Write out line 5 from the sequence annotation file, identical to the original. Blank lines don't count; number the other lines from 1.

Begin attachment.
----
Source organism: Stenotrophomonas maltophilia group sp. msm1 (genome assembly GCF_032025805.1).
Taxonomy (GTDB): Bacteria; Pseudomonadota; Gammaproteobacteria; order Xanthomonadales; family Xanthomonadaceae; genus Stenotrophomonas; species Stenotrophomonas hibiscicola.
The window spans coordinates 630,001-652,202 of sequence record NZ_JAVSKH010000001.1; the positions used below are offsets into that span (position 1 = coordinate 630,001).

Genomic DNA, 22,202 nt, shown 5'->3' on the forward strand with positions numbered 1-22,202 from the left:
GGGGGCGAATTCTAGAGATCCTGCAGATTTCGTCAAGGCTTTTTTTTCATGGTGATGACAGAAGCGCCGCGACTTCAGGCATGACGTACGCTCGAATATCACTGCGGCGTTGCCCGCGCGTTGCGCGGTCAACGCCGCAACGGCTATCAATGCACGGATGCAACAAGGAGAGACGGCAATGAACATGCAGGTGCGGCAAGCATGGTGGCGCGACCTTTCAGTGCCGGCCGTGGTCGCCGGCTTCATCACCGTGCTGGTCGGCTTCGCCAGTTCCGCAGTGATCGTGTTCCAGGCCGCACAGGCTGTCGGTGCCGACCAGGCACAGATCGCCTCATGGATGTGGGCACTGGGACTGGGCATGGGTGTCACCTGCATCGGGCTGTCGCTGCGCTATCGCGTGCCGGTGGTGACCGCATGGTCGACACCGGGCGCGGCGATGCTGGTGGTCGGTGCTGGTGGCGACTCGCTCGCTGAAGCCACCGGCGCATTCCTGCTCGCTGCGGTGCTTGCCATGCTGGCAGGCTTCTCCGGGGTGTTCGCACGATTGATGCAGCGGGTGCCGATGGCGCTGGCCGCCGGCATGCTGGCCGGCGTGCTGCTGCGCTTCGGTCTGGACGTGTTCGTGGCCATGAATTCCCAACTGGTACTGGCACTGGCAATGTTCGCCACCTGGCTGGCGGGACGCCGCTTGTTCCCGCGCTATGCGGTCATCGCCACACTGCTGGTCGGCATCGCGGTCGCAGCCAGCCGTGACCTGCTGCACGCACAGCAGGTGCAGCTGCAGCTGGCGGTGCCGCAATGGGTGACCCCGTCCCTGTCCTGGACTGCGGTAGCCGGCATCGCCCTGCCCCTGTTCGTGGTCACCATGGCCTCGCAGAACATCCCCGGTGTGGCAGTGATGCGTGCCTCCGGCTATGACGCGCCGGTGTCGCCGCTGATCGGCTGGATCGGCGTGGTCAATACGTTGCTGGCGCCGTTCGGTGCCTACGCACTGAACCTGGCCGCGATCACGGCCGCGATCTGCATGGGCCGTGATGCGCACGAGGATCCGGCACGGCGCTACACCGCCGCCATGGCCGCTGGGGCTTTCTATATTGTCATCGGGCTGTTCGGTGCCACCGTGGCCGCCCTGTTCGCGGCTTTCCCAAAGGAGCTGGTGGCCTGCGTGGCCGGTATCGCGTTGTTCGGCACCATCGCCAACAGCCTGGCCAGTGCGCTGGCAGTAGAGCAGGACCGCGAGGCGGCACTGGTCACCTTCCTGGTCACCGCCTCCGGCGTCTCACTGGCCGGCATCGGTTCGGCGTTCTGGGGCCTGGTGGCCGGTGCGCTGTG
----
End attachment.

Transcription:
GGGGGCGAATTCTAGAGATCCTGCAGATTTCGTCAAGGCTTTTTTTTCATGGTGATGACAGAAGCGCCGCGACTTCAGGCATGACGTACGCTCGAATATCACTGCGGCGTTGCCCGCGCGTTGCGCGGTCAACGCCGCAACGGCTATCAATGCACGGATGCAACAAGGAGAGACGGCAATGAACATGCAGGTGCGGCAAGCATGGTGGCGCGACCTTTCAGTGCCGGCCGTGGTCGCCGGCTTCATCACCGTGCTGGTCGGCTTCGCCAGTTCCGCAGTGATCGTGTTCCAGGCCGCACAGGCTGTCGGTGCCGACCAGGCACAGATCGCCTCATGGATGTGGGCACTGGGACTGGGCATGGGTGTCACCTGCATCGGGCTGTCGCTGCGCTATCGCGTGCCGGTGGTGACCGCATGGTCGACACCGGGCGCGGCGATGCTGGTGGTCGGTGCTGGTGGCGACTCGCTCGCTGAAGCCACCGGCGCATTCCTGCTCGCTGCGGTGCTTGCCATGCTGGCAGGCTTCTCCGGGGTGTTCGCACGATTGATGCAGCGGGTGCCGATGGCGCTGGCCGCCGGCATGCTGGCCGGCGTGCTGCTGCGCTTCGGTCTGGACGTGTTCGTGGCCATGAATTCCCAACTGGTACTGGCACTGGCAATGTTCGCCACCTGGCTGGCGGGACGCCGCTTGTTCCCGCGCTATGCGGTCATCGCCACACTGCTGGTCGGCATCGCGGTCGCAGCCAGCCGTGACCTGCTGCACGCACAGCAGGTGCAGCTGCAGCTGGCGGTGCCGCAATGGGTGACCCCGTCCCTGTCCTGGACTGCGGTAGCCGGCATCGCCCTGCCCCTGTTCGTGGTCACCATGGCCTCGCAGAACATCCCCGGTGTGGCAGTGATGCGTGCCTCCGGCTATGACGCGCCGGTGTCGCCGCTGATCGGCTGGATCGGCGTGGTCAATACGTTGCTGGCGCCGTTCGGTGCCTACGCACTGAACCTGGCCGCGATCACGGCCGCGATCTGCATGGGCCGTGATGCGCACGAGGATCCGGCACGGCGCTACACCGCCGCCATGGCCGCTGGGGCTTTCTATATTGTCATCGGGCTGTTCGGTGCCACCGTGGCCGCCCTGTTCGCGGCTTTCCCAAAGGAGCTGGTGGCCTGCGTGGCCGGTATCGCGTTGTTCGGCACCATCGCCAACAGCCTGGCCAGTGCGCTGGCAGTAGAGCAGGACCGCGAGGCGGCACTGGTCACCTTCCTGGTCACCGCCTCCGGCGTCTCACTGGCCGGCATCGGTTCGGCGTTCTGGGGCCTGGTGGCCGGTGCGCTGTG